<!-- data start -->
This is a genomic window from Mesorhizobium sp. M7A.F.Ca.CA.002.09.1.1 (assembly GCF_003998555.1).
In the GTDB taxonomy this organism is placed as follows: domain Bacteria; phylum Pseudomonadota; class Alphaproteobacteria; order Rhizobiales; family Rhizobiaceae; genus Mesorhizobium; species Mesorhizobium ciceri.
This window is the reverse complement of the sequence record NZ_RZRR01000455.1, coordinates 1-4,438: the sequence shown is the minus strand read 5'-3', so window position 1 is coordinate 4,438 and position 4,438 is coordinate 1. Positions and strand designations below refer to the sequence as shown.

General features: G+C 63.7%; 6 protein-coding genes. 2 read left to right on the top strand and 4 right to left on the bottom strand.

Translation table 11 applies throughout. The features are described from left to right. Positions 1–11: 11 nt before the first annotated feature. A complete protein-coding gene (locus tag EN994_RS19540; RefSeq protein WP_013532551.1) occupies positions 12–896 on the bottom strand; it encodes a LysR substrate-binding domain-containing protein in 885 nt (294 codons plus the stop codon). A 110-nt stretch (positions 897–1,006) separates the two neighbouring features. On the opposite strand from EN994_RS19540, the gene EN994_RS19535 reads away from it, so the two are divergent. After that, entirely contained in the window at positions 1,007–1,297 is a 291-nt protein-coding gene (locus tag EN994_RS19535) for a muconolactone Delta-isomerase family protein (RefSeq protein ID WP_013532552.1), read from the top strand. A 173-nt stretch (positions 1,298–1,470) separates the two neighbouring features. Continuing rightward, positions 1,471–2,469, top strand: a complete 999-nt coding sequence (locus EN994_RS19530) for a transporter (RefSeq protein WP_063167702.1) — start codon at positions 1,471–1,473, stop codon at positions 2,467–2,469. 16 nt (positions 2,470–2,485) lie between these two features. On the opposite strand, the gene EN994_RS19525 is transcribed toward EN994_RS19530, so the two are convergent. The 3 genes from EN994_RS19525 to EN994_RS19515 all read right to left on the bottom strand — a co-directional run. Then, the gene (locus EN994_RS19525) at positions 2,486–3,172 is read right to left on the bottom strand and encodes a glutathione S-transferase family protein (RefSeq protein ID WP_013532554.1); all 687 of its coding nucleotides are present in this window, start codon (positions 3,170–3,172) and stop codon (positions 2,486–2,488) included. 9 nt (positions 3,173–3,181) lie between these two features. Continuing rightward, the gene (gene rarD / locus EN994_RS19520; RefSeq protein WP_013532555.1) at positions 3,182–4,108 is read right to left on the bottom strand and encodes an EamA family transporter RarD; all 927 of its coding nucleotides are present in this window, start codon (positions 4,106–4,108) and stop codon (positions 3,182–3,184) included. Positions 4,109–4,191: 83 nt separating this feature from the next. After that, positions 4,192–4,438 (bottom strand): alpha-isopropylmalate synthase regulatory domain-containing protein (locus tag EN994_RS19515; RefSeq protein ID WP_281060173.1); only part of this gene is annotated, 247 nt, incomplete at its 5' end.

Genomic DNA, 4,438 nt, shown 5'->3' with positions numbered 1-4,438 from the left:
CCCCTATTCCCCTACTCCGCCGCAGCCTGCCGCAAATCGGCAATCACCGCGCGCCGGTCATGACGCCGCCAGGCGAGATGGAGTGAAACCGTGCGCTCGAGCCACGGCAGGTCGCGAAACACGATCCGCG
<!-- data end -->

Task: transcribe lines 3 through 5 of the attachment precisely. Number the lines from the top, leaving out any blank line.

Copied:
This window is the reverse complement of the sequence record NZ_RZRR01000455.1, coordinates 1-4,438: the sequence shown is the minus strand read 5'-3', so window position 1 is coordinate 4,438 and position 4,438 is coordinate 1. Positions and strand designations below refer to the sequence as shown.

General features: G+C 63.7%; 6 protein-coding genes. 2 read left to right on the top strand and 4 right to left on the bottom strand.

Translation table 11 applies throughout. The features are described from left to right. Positions 1–11: 11 nt before the first annotated feature. A complete protein-coding gene (locus tag EN994_RS19540; RefSeq protein WP_013532551.1) occupies positions 12–896 on the bottom strand; it encodes a LysR substrate-binding domain-containing protein in 885 nt (294 codons plus the stop codon). A 110-nt stretch (positions 897–1,006) separates the two neighbouring features. On the opposite strand from EN994_RS19540, the gene EN994_RS19535 reads away from it, so the two are divergent. After that, entirely contained in the window at positions 1,007–1,297 is a 291-nt protein-coding gene (locus tag EN994_RS19535) for a muconolactone Delta-isomerase family protein (RefSeq protein ID WP_013532552.1), read from the top strand. A 173-nt stretch (positions 1,298–1,470) separates the two neighbouring features. Continuing rightward, positions 1,471–2,469, top strand: a complete 999-nt coding sequence (locus EN994_RS19530) for a transporter (RefSeq protein WP_063167702.1) — start codon at positions 1,471–1,473, stop codon at positions 2,467–2,469. 16 nt (positions 2,470–2,485) lie between these two features. On the opposite strand, the gene EN994_RS19525 is transcribed toward EN994_RS19530, so the two are convergent. The 3 genes from EN994_RS19525 to EN994_RS19515 all read right to left on the bottom strand — a co-directional run. Then, the gene (locus EN994_RS19525) at positions 2,486–3,172 is read right to left on the bottom strand and encodes a glutathione S-transferase family protein (RefSeq protein ID WP_013532554.1); all 687 of its coding nucleotides are present in this window, start codon (positions 3,170–3,172) and stop codon (positions 2,486–2,488) included. 9 nt (positions 3,173–3,181) lie between these two features. Continuing rightward, the gene (gene rarD / locus EN994_RS19520; RefSeq protein WP_013532555.1) at positions 3,182–4,108 is read right to left on the bottom strand and encodes an EamA family transporter RarD; all 927 of its coding nucleotides are present in this window, start codon (positions 4,106–4,108) and stop codon (positions 3,182–3,184) included. Positions 4,109–4,191: 83 nt separating this feature from the next. After that, positions 4,192–4,438 (bottom strand): alpha-isopropylmalate synthase regulatory domain-containing protein (locus tag EN994_RS19515; RefSeq protein ID WP_281060173.1); only part of this gene is annotated, 247 nt, incomplete at its 5' end.